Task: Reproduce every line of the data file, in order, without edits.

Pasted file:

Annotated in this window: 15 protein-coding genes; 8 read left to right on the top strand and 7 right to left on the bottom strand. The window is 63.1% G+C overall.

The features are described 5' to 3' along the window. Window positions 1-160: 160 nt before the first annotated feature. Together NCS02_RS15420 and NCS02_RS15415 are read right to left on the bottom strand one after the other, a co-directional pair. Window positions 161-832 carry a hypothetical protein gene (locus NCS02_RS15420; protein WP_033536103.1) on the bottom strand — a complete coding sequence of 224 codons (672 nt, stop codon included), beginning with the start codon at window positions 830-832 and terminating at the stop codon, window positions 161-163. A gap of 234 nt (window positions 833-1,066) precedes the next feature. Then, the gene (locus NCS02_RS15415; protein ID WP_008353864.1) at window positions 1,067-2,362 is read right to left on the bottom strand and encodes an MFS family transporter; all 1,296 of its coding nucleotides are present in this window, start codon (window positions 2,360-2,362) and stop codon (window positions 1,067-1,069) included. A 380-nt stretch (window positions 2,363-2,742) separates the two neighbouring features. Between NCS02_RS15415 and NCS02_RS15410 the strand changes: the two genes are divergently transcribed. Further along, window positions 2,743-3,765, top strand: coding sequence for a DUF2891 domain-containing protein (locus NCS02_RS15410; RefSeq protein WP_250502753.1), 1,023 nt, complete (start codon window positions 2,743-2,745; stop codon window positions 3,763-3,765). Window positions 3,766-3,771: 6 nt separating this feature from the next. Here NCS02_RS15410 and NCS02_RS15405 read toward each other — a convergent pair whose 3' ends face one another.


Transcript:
Annotated in this window: 15 protein-coding genes; 8 read left to right on the top strand and 7 right to left on the bottom strand. The window is 63.1% G+C overall.

The features are described 5' to 3' along the window. Window positions 1-160: 160 nt before the first annotated feature. Together NCS02_RS15420 and NCS02_RS15415 are read right to left on the bottom strand one after the other, a co-directional pair. Window positions 161-832 carry a hypothetical protein gene (locus NCS02_RS15420; protein WP_033536103.1) on the bottom strand — a complete coding sequence of 224 codons (672 nt, stop codon included), beginning with the start codon at window positions 830-832 and terminating at the stop codon, window positions 161-163. A gap of 234 nt (window positions 833-1,066) precedes the next feature. Then, the gene (locus NCS02_RS15415; protein ID WP_008353864.1) at window positions 1,067-2,362 is read right to left on the bottom strand and encodes an MFS family transporter; all 1,296 of its coding nucleotides are present in this window, start codon (window positions 2,360-2,362) and stop codon (window positions 1,067-1,069) included. A 380-nt stretch (window positions 2,363-2,742) separates the two neighbouring features. Between NCS02_RS15415 and NCS02_RS15410 the strand changes: the two genes are divergently transcribed. Further along, window positions 2,743-3,765, top strand: coding sequence for a DUF2891 domain-containing protein (locus NCS02_RS15410; RefSeq protein WP_250502753.1), 1,023 nt, complete (start codon window positions 2,743-2,745; stop codon window positions 3,763-3,765). Window positions 3,766-3,771: 6 nt separating this feature from the next. Here NCS02_RS15410 and NCS02_RS15405 read toward each other — a convergent pair whose 3' ends face one another.